Secondly, at the same Cabinet meeting last week, it was also agreed that Iraq should now give its full support to rolling out all aspects of the wide-ranging ‘Iraq-China Framework Agreement’ signed in December 2021, but agreed in principle more than a year before that. This agreement is very similar in scope and scale to the all-encompassing ‘Iran-China 25-Year Comprehensive Cooperation Agreement’, as first revealed anywhere in the world in my 3 September 2019 article on the subject and fully examined in my new book. A key part of both deals is that China has first refusal on all oil, gas, and petrochemicals projects that come up in Iraq for the duration of the deal, and that it is given at least a 30 percent discount on all oil, gas, and petrochemicals it buys. Another key part of the Iraq-China Framework Agreement is that Beijing is allowed to build factories across the country, with a corollary build-out of supportive infrastructure. This includes, importantly for its ‘Belt and Road Initiative’ – railway links, all overseen by its own management staff from Chinese companies on the ground in Iraq. The railway infrastructure in Iraq will be completed out after the network in Iran has been finished, and this began in earnest in late 2020 with the contract to electrify the main 900-kilometre railway connecting Tehran to the north-eastern city of Mashhad. As an adjunct to this, plans were put in place to establish a Tehran-Qom-Isfahan high-speed train line and to extend this upgraded network up to the north-west through Tabriz. Tabriz – home to several key sites relating to oil, gas, and petrochemicals, and the starting point for the Tabriz-Ankara gas pipeline – is to be a pivot point of the 2,300-kilometre New Silk Road that links Urumqi (the capital of China’s western Xinjiang Province) to Tehran, and will connect Kazakhstan, Kyrgyzstan, Uzbekistan and Turkmenistan along the way, before it then runs into Europe, via Turkey.
Thirdly, given the scale and scope of the infrastructure developments to be implemented, there will be an extensive presence of Chinese ‘security’ personnel at the key projects throughout Iraq, the Iraq source told OilPrice.com last week. These will, in turn, be supported by security personnel attached to Iranian companies that will also be involved in the China-Iraq projects, notably those from Khatam al-Anbia – a massive conglomerate controlled by Iran’s Islamic Revolutionary Guards Corps (IRGC). The IRGC remains the key guardians of the ideas of Iran’s 1979 Islamic revolution, whose messaging it achieves in large part from the funding, training, and logistical support of multiple proxy militias across the Middle East, including Hamas in Palestine, and Hezbollah in Lebanon. The expended presence of Iranian firms with heavy IRGC contingent in Iraq, such as Khatam al-Anbia, will further enable Iran to push ahead with its long-held plan to build a strategically crucial ‘land bridge’ to the Mediterranean coast of Syria. Additional personnel across all the key infrastructure development sites in Iraq will come from Rosoboronexport, Russia’s state-owned monopoly for the export of all military and dual-use products, services, and technologies.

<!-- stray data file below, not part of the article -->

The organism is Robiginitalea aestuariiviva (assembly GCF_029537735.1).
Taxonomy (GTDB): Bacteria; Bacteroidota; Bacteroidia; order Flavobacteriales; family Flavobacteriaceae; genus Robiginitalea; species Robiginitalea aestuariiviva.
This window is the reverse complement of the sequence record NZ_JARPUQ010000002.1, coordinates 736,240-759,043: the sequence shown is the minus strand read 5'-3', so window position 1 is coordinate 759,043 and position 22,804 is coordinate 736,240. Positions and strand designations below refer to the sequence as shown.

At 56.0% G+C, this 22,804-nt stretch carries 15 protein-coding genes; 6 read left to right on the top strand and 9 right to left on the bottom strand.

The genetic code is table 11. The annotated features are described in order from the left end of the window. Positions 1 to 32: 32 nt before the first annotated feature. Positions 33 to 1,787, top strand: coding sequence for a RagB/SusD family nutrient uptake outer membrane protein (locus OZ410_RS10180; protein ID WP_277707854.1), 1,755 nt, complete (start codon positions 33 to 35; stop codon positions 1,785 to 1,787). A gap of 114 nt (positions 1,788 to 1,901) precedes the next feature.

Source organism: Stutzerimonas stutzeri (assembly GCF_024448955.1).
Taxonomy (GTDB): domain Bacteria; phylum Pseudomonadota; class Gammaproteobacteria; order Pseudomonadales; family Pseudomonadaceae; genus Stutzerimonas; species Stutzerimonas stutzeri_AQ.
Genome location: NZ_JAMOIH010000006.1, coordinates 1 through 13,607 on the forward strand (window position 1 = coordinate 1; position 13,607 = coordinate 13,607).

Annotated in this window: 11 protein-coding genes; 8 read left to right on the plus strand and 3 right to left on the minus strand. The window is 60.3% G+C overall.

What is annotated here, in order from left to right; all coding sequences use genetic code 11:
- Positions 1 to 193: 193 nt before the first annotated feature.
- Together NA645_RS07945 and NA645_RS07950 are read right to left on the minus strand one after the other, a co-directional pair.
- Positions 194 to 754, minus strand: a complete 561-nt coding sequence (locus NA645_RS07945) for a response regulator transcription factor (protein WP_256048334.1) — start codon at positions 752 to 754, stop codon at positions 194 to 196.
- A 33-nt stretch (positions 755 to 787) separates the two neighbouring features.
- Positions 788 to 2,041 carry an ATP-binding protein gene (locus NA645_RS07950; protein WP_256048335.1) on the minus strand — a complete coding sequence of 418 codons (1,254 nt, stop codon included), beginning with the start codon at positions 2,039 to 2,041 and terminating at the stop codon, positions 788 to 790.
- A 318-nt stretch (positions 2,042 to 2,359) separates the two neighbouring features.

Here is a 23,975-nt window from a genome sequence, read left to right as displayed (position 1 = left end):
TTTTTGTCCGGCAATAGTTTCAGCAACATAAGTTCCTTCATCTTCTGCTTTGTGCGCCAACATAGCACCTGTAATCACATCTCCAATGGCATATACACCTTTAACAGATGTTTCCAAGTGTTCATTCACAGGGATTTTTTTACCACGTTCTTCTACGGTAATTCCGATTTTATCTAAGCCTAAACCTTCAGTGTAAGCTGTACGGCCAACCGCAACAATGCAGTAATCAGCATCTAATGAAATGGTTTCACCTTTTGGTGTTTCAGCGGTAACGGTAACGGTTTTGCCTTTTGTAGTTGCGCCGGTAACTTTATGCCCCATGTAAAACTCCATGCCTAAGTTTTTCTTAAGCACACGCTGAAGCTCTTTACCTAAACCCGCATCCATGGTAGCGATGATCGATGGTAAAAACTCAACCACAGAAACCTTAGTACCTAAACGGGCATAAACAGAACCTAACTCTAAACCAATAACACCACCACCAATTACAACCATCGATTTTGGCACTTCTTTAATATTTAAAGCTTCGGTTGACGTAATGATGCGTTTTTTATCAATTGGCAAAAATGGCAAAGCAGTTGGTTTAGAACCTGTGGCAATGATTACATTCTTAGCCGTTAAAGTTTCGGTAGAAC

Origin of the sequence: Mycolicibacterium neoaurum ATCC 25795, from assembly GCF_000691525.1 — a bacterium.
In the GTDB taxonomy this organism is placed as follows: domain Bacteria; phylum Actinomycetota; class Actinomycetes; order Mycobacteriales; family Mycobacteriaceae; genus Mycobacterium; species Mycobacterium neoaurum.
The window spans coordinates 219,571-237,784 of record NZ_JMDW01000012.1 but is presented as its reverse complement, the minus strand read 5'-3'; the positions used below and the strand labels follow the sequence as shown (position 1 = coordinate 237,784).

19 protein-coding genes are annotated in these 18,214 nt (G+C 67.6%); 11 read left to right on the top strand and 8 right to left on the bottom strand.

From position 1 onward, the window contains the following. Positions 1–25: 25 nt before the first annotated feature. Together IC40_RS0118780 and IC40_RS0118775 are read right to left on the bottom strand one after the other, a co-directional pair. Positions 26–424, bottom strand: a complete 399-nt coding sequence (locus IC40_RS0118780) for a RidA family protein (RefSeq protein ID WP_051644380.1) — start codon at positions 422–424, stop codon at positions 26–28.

Russia’s long-term plans to control a unified Iraq (along with China) – including the currently semi-autonomous region of Kurdistan in the north – as also analysed in depth in my new book on the new global oil market order, have also advanced in the last two weeks. October 11 saw Iraqi Prime Minister Al-Sudani meet with Russian President Vladimir Putin in Moscow, ostensibly to talk about the development of Iraq’s oil sector and the presence of Russian oil companies in it. In reality, according to the source who works closely with Iraq’s Oil Ministry, the discussions also included the future of oil exports from Kurdistan to Turkey, in which Russian oil giant, Rosneft, plays a key part, given its effective control over much of Kurdistan’s oil sector since 2017, as also covered in full in the book. Three days later, Iraq’s Deputy Prime Minister for Energy and Oil Minister, Hayan Abdul Ghani, met with Alexander Dyukov, Chairman of Gazprom Neft to discuss future oil and gas projects in the south and north of Iraq.